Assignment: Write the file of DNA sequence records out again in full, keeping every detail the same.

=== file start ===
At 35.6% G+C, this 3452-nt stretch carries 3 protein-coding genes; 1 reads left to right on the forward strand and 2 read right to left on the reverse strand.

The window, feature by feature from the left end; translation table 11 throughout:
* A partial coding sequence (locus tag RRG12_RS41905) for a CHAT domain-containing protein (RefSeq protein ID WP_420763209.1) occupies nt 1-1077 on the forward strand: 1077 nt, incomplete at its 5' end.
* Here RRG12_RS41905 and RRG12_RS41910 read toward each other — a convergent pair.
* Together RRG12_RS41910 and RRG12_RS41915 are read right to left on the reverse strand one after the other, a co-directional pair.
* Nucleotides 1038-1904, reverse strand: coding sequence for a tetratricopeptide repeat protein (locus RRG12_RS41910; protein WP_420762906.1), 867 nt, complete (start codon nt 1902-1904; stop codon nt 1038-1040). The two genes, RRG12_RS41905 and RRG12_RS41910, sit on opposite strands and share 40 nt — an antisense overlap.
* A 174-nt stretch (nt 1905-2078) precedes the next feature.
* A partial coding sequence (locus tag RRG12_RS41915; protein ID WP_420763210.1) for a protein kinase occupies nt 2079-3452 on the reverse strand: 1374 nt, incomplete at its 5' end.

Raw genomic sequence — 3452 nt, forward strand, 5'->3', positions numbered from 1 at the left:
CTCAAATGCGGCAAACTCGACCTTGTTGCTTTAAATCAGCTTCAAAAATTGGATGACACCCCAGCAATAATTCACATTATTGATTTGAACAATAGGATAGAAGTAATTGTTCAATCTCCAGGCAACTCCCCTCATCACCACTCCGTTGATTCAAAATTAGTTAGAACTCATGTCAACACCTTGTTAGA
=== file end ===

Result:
At 35.6% G+C, this 3452-nt stretch carries 3 protein-coding genes; 1 reads left to right on the forward strand and 2 read right to left on the reverse strand.

The window, feature by feature from the left end; translation table 11 throughout:
* A partial coding sequence (locus tag RRG12_RS41905) for a CHAT domain-containing protein (RefSeq protein ID WP_420763209.1) occupies nt 1-1077 on the forward strand: 1077 nt, incomplete at its 5' end.
* Here RRG12_RS41905 and RRG12_RS41910 read toward each other — a convergent pair.
* Together RRG12_RS41910 and RRG12_RS41915 are read right to left on the reverse strand one after the other, a co-directional pair.
* Nucleotides 1038-1904, reverse strand: coding sequence for a tetratricopeptide repeat protein (locus RRG12_RS41910; protein WP_420762906.1), 867 nt, complete (start codon nt 1902-1904; stop codon nt 1038-1040). The two genes, RRG12_RS41905 and RRG12_RS41910, sit on opposite strands and share 40 nt — an antisense overlap.
* A 174-nt stretch (nt 1905-2078) precedes the next feature.
* A partial coding sequence (locus tag RRG12_RS41915; protein ID WP_420763210.1) for a protein kinase occupies nt 2079-3452 on the reverse strand: 1374 nt, incomplete at its 5' end.

Raw genomic sequence — 3452 nt, forward strand, 5'->3', positions numbered from 1 at the left:
CTCAAATGCGGCAAACTCGACCTTGTTGCTTTAAATCAGCTTCAAAAATTGGATGACACCCCAGCAATAATTCACATTATTGATTTGAACAATAGGATAGAAGTAATTGTTCAATCTCCAGGCAACTCCCCTCATCACCACTCCGTTGATTCAAAATTAGTTAGAACTCATGTCAACACCTTGTTAGA